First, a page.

Getting out of debt when you are living off one income could be a stressful thought. Not to worry, there are small strategies you can follow that will allow you to figure out a game plan on how to get out of debt on one income without totally going crazy. This budget
Do you ever find that some people are just more content being stuck in a hole because climbing out of it will require too much work? Getting out of debt is the perfect example. Being in debt can feel like being in a big, giant hole and the toughest part is, you put yourself there. It was probably super easy to dig the hole, but I think you should know getting out will be hard. It will be hard, but it will be worth it and it will remind you never to dig that hole again. Another worry people gravitate toward when paying off debt is that they won’t be able to because they only have one steady income. If this is a concern of yours, then make sure you keep reading about the crazy things we did to get out of debt while living on one income!
The idea of living on one income can be a scary thought for most couples. When you have two able-bodied people, it can be tough to see any positive side to not having two steady streams of income. Considering that 71% of all workers in the United States say they are in debt, it’s no surprise that one income families are seen less and less. More often than not, people are just working to support their bad spending habits. Even in two-income households, a whopping 78% of workers say they are still living paycheck to paycheck. But there is some light at the end of the tunnel. Having been a stay at home mom for over 10 years, there are some major benefits to living on one income that I would love to share with you. Particularly living on one income when you’re paying off debt.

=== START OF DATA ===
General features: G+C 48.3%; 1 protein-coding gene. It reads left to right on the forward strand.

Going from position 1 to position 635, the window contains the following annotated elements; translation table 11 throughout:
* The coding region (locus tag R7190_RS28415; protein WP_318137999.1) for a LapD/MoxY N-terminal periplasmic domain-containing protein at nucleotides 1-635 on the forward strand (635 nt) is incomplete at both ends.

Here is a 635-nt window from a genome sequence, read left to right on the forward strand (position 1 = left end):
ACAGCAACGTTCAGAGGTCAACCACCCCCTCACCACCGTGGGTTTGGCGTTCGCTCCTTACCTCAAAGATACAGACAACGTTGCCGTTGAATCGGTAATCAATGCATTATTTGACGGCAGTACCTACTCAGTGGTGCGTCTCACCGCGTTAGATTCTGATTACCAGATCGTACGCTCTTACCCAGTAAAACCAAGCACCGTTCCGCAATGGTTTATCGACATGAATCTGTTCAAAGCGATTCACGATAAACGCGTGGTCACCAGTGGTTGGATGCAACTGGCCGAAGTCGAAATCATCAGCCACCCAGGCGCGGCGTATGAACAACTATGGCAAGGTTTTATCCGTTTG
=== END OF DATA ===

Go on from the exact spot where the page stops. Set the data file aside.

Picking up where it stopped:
I’m going to get really honest with you; I did not want to be a stay at home mom. It was a thought that never had crossed my mind. My mom always worked. Sometimes from home, but mostly, I grew up in daycares. No, I don’t have major memories of horror stories or feelings of being neglected by my parents. That’s not why I decided to be a stay at home mom. In fact, it all happened very quickly. My previous step dad was stopping in for a quick visit. I say previous because at one point my mom had been married to him. They were married through my whole childhood, really. Then the family I had known was completely ripped away. The good days. Days of family dinners, outdoor sports and Sundays with extended family. So when he stood in my home and told me he believes children benefit highly from stay at home parenting, I took it very seriously. At that point, I had graduated with my graphic design degree and had been hunting for jobs hoping to work for at least a year before starting a family. His advice change all of that. Being a stay at home mom was my new plan. Financially, I knew it would be a challenge but I had no idea the other challenges it would present. This post is about surviving SAHM status. Mentally and financially.